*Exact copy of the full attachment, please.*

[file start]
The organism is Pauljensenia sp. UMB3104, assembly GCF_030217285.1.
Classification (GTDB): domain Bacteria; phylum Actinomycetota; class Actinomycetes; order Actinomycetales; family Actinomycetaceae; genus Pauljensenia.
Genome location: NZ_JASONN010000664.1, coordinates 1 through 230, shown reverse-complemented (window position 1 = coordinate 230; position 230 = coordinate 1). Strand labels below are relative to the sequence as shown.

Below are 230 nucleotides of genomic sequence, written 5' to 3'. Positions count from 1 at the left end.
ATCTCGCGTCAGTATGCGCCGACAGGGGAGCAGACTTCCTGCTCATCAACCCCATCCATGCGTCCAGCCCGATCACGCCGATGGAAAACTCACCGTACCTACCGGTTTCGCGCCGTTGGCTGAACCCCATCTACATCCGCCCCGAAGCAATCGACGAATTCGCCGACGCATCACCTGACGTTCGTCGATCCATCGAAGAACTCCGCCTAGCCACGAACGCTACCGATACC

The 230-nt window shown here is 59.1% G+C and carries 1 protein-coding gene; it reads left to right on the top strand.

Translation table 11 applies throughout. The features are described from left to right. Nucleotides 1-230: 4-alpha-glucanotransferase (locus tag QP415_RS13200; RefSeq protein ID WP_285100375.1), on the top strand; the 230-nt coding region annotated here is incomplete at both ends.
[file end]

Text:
The organism is Pauljensenia sp. UMB3104, assembly GCF_030217285.1.
Classification (GTDB): domain Bacteria; phylum Actinomycetota; class Actinomycetes; order Actinomycetales; family Actinomycetaceae; genus Pauljensenia.
Genome location: NZ_JASONN010000664.1, coordinates 1 through 230, shown reverse-complemented (window position 1 = coordinate 230; position 230 = coordinate 1). Strand labels below are relative to the sequence as shown.

Below are 230 nucleotides of genomic sequence, written 5' to 3'. Positions count from 1 at the left end.
ATCTCGCGTCAGTATGCGCCGACAGGGGAGCAGACTTCCTGCTCATCAACCCCATCCATGCGTCCAGCCCGATCACGCCGATGGAAAACTCACCGTACCTACCGGTTTCGCGCCGTTGGCTGAACCCCATCTACATCCGCCCCGAAGCAATCGACGAATTCGCCGACGCATCACCTGACGTTCGTCGATCCATCGAAGAACTCCGCCTAGCCACGAACGCTACCGATACC

The 230-nt window shown here is 59.1% G+C and carries 1 protein-coding gene; it reads left to right on the top strand.

Translation table 11 applies throughout. The features are described from left to right. Nucleotides 1-230: 4-alpha-glucanotransferase (locus tag QP415_RS13200; RefSeq protein ID WP_285100375.1), on the top strand; the 230-nt coding region annotated here is incomplete at both ends.